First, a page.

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First Hawaiian’s earnings rise as margin soars

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  • COURTESY FIRST HAWAIIAN BANK
                                The exterior view of First Hawaiian Bank’s Mililani branch.

    COURTESY FIRST HAWAIIAN BANK

    The exterior view of First Hawaiian Bank’s Mililani branch.

First Hawaiian Bank reported today a strong third quarter as its net interest margin jumped year over year by a staggering amount, loans rose by a double-digit pace from the previous three months, and net income gained 7.4% from the year-earlier period.

Chairman, President and CEO Bob Harrison said the outlook for the state’s largest bank looks promising for the rest of the year.

“We expect to finish 2022 with another strong quarter and our balance sheet is well positioned to perform well in a range of economic outcomes,” he said on a conference call with analysts.

First Hawaiian Inc., the holding company, saw its earnings increase to $69 million, or 54 cents a share, to match analysts’ consensus estimate. The bank’s earnings were up 16.3% from the previous three months, or link quarter, a standard way to measure results for bank analysts.

In the third quarter of 2021, the bank had a net income of $64.3 million, or 50 cents a share.

Fueled by rising interest rates, the bank’s net interest margin, which is the difference between what the bank generates in loans and pays out in deposits, jumped 57 basis points to 2.93% from 2.36% in the year-earlier quarter. Its net interest income soared 22.7% to $162.7 million from the year-earlier quarter.

Chief Risk Officer and interim Chief Financial Officer Ralph Mesick said the bank’s net interest margin should continue to expand in the final quarter of the year.

“While we anticipate deposit cost increases will begin to accelerate in the fourth quarter, the balance sheet remains well positioned to continue to benefit from rising rates and we expect the margin to increase by 10 to 15 basis points in the fourth quarter,” he said on the conference call.

Loans rose 6.7% to $13.7 billion from the year-earlier quarter and jumped 13.2% on an annualized basis from the April-June period. Deposits slipped 0.1% to $22.09 billion from the year-earlier quarter.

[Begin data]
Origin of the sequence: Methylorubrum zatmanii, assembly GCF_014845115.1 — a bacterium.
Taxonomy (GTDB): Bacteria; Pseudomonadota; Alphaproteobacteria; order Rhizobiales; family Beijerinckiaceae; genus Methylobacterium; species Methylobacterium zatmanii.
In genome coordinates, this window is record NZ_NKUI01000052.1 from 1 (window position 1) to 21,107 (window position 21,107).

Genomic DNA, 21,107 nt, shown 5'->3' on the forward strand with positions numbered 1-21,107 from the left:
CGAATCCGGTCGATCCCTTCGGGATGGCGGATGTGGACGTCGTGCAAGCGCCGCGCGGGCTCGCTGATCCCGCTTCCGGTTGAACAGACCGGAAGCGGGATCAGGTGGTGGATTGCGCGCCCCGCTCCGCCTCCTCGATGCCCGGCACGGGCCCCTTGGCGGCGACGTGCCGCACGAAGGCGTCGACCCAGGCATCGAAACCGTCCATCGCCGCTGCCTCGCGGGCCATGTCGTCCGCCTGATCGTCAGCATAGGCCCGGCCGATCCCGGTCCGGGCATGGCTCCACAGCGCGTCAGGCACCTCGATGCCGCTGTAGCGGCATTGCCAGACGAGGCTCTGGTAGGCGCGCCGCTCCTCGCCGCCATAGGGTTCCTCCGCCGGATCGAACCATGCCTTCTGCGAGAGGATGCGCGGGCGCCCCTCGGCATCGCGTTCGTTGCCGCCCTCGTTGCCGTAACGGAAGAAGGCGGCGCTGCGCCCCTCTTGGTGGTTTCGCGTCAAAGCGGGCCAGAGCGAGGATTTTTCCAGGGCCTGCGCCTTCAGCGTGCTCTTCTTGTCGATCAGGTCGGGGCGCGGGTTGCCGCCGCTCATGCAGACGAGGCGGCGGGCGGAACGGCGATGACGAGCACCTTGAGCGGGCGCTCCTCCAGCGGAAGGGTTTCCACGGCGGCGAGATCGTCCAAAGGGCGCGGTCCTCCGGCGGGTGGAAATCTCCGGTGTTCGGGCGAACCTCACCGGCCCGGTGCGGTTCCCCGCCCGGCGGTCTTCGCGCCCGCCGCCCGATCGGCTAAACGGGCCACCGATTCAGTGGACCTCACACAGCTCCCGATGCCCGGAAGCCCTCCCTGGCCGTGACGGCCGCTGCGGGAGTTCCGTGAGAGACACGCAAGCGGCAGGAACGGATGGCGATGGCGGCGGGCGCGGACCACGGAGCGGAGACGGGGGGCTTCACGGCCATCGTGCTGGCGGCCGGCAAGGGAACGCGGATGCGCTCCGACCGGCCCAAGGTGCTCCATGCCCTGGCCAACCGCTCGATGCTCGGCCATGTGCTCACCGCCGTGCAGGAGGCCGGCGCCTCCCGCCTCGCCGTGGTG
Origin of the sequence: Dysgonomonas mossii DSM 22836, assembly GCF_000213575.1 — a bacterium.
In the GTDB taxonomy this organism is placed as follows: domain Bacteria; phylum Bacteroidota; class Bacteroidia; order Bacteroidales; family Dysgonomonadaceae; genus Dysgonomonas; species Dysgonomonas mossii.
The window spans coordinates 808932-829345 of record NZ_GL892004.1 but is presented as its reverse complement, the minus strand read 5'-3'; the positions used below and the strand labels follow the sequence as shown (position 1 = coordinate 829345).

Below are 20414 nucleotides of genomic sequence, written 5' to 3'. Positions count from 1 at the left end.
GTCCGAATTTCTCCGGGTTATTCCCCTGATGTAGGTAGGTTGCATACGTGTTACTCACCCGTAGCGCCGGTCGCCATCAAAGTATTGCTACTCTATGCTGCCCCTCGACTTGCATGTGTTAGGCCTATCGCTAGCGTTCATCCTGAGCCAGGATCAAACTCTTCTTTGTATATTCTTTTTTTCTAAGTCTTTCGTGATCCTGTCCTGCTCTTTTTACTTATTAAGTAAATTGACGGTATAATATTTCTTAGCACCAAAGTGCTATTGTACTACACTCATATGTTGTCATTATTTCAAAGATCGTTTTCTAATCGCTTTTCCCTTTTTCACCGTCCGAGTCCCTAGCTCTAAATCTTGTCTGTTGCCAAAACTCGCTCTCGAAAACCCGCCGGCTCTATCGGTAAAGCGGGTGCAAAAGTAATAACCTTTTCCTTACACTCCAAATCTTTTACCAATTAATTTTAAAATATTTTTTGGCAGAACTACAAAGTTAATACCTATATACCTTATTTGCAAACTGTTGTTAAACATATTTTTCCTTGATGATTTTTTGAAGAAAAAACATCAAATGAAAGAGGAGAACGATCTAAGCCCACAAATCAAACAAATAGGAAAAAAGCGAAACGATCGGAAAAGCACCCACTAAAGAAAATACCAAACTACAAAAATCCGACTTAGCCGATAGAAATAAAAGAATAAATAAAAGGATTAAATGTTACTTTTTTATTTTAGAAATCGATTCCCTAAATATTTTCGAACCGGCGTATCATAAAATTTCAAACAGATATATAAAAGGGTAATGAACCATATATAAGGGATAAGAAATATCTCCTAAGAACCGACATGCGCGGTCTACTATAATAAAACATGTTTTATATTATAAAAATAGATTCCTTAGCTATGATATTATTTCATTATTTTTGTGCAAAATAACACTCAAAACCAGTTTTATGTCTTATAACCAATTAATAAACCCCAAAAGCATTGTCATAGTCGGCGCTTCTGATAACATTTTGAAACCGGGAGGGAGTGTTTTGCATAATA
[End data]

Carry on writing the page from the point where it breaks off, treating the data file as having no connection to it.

With bank officials saying they’re preparing for a recession in 2023, the company set aside $3.2 million for potential loan losses compared with releasing $4 million from its loan-loss reserve in the year-earlier quarter.

“Initially (the loan-loss reserve) was built up because of COVID, and COVID sort of kind of went away, and then some of these other macroeconomic conditions started to come into place,” Mesick said. “We’re looking at sort of absorbing losses that would be indicative to what we saw our peak losses last cycle. So, it’s a healthy reserve and it’s certainly, I think, appropriate for what we see today in the marketplace and what we projected out over the next 12 months.”

Harrison said excluding Paycheck Protection Program loans that the bank’s total loans and leases were up $928 million, or 7.3%, from the start of the year.

“(That is) in line with our full-year outlook of mid-to-high single-digit growth, which remains unchanged,” he said. “As expected, a large portion of the increase in the commercial book was on the mainland where the rebound of loan demand started earlier. Looking forward, the fourth-quarter loan pipeline remains robust, driven primarily by commercial loans in Hawaii and Guam. This should put us at the high end of our original full-year loan growth guidance.”

He said the bank’s residential loan portfolio has been affected by rising mortgage rates.

“Payoffs will come only if someone moves,” Harrison said. “Nobody is going to be refinancing anytime soon. And we’ve seen a real slowdown in that origination, much like the rest of the country. So, what we really see the loan growth is in the commercial side of it.”

The bank kept its quarterly stock dividend at 26 cents a share. It will be payable Dec. 2 to stockholders of record at the close of business Nov. 21. At Friday’s closing price, First Hawaiian’s annualized dividend yield was 4.1%.

First Hawaiian’s stock fell 33 cents to $25.47 after the results were announced.


EARNINGS

Third-quarter net

* $69 million

Year-earlier net

* $64.3 million

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